Bioethics Discussion Blog: More on Immortality

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Sunday, January 08, 2006

More on Immortality

Joyce Kilmer has humanized trees in this well known poem “Trees”

I think that I shall never see
A poem lovely as a tree,
A tree whose hungry mouth is prest
Against the earth's sweet flowing breast;
A tree that looks at God aft day,
And lifts her leafy arms to pray;
A tree that may in Summer wear
A nest of robins in her hair;
Upon whose bosom snow has lain;
Who intimately lives with rain.
Poems are made by fools like me,
But only God can make a tree.


As I was hiking today through Towsley Canyon in Southern California, I came upon this tree clinging on to the rocky side of a mountain and I wondered if there was a common yearning between man and tree for longevity and/or immortality. Any thoughts? ..Maurice.

2 Comments:

At Monday, January 09, 2006 6:59:00 PM, Anonymous Moof said...

I wondered if there was a common yearning between man and tree for longevity and/or immortality. Any thoughts?

My thoughts are: was that a rhetorical question?

Since I'm fairly certain that you're not anthropomorphizing trees - even with quoting Kilmer's stirring poem - I have to wonder exactly what you are asking.

In front my ancient house, is one half of a very old hickory tree. When my husband's father was just a tiny boy, the hickory tree which had been there for generations before had been reduced by time to a dying old stump. From this stump grew flexible, firm shoots, which the children were loathe to ignore. They made fine bows, or whips ... or so very many entertaining things. This young fellow's mother finally "persuaded" him to stop cutting them down for use in his games with his brothers.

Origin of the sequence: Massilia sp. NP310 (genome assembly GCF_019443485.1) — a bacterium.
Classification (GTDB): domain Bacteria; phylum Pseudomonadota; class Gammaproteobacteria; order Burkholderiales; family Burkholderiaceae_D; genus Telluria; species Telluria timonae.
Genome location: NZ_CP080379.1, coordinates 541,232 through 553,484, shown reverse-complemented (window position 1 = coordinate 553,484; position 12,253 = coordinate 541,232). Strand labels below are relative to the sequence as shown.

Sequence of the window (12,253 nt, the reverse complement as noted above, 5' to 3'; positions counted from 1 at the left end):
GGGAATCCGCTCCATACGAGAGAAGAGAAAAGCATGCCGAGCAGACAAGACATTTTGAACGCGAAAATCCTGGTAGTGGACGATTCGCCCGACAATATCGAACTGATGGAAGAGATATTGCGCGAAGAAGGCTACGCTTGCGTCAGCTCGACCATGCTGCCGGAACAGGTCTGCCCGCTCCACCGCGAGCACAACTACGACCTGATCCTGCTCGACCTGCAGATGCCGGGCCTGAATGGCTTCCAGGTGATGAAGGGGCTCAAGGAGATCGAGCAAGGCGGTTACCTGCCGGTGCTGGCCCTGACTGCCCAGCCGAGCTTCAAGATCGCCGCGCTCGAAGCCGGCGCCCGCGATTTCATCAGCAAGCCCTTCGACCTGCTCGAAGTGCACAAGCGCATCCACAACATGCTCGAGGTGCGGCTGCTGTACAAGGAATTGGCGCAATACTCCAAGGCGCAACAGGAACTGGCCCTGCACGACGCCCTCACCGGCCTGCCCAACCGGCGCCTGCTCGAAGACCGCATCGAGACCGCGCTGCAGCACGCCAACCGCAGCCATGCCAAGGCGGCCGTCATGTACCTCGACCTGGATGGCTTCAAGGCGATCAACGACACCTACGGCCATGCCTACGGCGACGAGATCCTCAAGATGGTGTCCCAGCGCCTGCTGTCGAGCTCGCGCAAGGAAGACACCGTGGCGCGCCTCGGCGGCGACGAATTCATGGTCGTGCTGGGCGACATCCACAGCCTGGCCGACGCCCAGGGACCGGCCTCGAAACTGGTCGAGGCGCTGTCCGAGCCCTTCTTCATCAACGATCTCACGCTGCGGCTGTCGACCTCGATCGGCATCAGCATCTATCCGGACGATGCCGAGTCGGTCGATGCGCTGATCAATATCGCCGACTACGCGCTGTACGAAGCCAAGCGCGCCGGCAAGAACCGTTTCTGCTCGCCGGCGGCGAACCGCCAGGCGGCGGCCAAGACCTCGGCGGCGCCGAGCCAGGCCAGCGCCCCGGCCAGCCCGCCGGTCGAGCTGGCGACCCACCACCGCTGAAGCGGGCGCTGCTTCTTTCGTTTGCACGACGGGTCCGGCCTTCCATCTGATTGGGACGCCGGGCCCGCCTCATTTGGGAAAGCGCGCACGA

Two saplings grew, and as the seasons turned into years, became a very large double trunked tree, which provided shade for the house, and which scattered its hard, unbreakable fruit on the lawn every other year.

The little boy grew along with the tree, and became a strapping young man who fell in love with a beautiful young lady ... married, settled down, and had a son of his own. This little son, his namesake, played underneath the tree ... picked the nuts to be used in cookies. In time, he also grew into a fine, strong adult.

By now, the hickory tree was so large, that it covered the roof of the house, and had become a shelter from the storm for many tiny creatures.

The young namesake found a woman to love, and the cycle began all over again - all under the same tree.

And now we come full circle, and this latest young man's children have themselves become adults. One night, during a terrible storm, the 2nd namesake of the first little boy heard the tree come crashing down, shaking the ground in its final agony ... and taking with it the dreams and memories of 4 generations.

And then, less than a year ago, the first little boy followed the tree ... tired after a long life of bearing fruit for everyone in his shade.

Maurice, trees are no more immortal than little boys - but they're wiser than little boys. They "rejoice" in what they have, when they have it; they only ask for sunshine and rain ... and they hide any thoughts of immortality within the hearts of little saplings which are cut down to be used as a plaything by little boys.

And such is life.

.

 
At Monday, January 09, 2006 9:34:00 PM, Blogger Maurice Bernstein, M.D. said...

Moof, a lovely story. I guess a tree such as you described lives on in memory, such as in your own memory and with your words pass its life on to others who have never seen the tree. And I guess that's how many of us will live on after we are gone, in memory and words to others. ..Maurice.

 

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